Last week I got to go to an event for Joris Luyendijk‘s newly translated book. The book is titled “こうして世界は誤解する” in Japanese (the English version is called “People Like Us: Misrepresenting the Middle East“). 6 years after its original publication in the Netherlands, he says he’s feeling the same kind of frustration toward international news reporting.
- Reporting affects news. It’s inevitable how something is reported transforms the truth.
- Journalists tend to only pay attention to new things. News is always an exception to a rule.
- We are relying on media to hear about the paralysis in journalism.
- Since references to shared values is required, the fact can’t be received in the exact same way across cultures.
- News coverage has been limited in terms of airtime, paper/magazine pages. There is no easy cure for the imperfect world with tool and time restraints.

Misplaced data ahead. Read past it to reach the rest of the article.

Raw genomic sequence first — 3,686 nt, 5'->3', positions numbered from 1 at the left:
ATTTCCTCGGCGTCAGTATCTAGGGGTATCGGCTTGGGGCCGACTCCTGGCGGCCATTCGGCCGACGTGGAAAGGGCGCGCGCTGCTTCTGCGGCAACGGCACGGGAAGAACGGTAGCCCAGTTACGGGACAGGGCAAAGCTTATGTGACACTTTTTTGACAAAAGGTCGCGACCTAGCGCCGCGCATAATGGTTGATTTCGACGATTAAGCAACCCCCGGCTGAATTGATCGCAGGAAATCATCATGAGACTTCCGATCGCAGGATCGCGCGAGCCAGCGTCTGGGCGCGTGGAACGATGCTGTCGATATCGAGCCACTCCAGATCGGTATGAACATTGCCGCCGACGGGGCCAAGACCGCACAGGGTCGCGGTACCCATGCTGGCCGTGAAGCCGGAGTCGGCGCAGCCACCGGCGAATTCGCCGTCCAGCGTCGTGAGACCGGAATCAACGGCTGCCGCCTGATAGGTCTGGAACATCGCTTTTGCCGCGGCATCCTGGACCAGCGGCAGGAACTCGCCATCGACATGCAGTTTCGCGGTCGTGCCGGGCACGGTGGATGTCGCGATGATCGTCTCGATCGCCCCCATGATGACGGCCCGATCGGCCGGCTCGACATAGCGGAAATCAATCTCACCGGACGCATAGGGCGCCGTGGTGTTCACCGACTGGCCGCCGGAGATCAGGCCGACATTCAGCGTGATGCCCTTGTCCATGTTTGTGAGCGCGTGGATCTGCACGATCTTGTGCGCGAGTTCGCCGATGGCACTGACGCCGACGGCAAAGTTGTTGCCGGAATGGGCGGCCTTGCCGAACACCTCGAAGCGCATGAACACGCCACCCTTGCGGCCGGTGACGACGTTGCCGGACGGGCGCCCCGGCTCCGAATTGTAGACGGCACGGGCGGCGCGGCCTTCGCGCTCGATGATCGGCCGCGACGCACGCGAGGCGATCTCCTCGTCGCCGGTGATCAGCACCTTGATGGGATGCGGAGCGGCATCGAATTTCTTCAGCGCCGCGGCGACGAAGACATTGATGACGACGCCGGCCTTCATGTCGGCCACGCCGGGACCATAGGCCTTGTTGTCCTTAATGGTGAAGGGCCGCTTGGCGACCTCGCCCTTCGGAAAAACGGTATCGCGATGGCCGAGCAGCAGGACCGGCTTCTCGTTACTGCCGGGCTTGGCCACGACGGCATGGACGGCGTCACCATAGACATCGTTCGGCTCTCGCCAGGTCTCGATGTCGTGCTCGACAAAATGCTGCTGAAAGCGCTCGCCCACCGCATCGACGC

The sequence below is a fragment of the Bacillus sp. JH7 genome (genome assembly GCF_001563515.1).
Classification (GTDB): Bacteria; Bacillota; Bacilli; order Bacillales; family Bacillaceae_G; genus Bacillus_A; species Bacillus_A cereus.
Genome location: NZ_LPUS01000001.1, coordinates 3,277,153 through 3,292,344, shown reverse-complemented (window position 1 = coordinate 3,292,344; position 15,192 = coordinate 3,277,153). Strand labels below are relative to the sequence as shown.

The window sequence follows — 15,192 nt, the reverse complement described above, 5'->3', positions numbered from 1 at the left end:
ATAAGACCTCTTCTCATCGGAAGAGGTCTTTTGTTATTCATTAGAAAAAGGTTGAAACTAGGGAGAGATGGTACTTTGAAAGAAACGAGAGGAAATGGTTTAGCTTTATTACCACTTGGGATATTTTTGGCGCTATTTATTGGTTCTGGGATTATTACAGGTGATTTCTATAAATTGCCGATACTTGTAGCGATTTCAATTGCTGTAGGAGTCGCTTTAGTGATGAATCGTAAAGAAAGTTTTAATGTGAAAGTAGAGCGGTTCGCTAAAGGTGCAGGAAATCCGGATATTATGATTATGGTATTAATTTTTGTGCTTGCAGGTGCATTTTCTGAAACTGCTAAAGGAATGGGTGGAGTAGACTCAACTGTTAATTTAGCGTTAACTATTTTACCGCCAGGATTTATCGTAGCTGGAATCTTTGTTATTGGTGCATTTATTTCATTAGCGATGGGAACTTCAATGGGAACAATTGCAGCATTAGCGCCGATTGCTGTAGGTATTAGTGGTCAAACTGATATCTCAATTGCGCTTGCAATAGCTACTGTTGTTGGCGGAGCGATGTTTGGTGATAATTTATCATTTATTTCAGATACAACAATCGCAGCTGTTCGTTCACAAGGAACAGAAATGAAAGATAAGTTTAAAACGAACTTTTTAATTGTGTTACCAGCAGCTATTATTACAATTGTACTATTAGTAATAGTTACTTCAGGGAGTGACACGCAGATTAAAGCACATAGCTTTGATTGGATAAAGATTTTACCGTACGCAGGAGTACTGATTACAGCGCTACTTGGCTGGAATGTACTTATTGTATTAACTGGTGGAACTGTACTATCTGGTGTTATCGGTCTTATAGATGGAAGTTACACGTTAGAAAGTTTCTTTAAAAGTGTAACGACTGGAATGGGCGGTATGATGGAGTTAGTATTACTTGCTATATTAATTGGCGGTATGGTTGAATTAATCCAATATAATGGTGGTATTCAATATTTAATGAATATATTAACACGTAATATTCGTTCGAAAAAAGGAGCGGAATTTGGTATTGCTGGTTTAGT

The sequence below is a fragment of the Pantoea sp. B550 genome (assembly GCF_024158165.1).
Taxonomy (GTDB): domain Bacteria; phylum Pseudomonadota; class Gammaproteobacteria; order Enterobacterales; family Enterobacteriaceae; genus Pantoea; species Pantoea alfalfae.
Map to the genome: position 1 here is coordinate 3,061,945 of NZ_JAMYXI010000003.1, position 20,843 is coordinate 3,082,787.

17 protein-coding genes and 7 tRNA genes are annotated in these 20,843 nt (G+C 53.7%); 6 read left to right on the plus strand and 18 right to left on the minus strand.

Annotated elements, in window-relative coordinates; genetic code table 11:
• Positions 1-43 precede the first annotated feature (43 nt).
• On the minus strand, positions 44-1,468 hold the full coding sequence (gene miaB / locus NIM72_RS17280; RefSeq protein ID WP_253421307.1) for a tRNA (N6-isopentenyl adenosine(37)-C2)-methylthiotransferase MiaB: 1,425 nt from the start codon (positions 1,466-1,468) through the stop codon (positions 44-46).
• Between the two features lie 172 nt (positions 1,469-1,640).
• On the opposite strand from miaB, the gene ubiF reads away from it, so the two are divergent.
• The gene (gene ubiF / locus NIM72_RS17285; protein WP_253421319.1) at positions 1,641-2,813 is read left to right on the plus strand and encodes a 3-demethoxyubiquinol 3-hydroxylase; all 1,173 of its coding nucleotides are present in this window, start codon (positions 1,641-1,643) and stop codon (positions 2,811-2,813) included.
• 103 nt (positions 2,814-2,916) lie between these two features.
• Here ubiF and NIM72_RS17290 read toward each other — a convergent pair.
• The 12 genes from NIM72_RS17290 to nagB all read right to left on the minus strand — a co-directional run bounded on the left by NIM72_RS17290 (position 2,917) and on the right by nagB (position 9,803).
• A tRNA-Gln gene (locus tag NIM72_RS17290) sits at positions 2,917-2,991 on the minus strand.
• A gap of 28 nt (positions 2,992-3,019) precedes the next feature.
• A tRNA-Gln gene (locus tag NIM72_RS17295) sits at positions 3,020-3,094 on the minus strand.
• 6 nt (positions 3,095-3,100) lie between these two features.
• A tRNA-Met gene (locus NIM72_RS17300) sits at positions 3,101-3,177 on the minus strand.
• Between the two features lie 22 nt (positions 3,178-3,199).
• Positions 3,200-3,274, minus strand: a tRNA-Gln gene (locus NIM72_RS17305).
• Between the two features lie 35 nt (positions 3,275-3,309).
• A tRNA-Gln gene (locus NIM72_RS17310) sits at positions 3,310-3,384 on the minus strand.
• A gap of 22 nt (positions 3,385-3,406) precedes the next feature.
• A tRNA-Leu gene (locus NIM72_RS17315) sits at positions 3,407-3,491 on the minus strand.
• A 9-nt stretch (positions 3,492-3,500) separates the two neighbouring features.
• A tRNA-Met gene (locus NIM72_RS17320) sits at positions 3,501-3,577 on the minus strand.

Share Your Learning Curve
He offers one way of reinventing journalism, which is what he calls “sharing your learning curve”.
- When you don’t understand something at all, you lose interest.
- If you know well about something, the same kind of knowledge is not valuable news to you.
- By sharing your learning curve and having conversation, you can offer the readers some pegs to hang their knowledge on.
He is practicing this method on his Banking Blog on the Guardian site. There’s a good video on this topic, his session at TEDｘAmsterdam:
His book title in Japanese translates to “This is How World Misunderstands”. I feel I’m drawing in information every day, but feeling that I still don’t know enough. His talk encouraged me to accept that status and keep learning while sharing what I know from my point of view.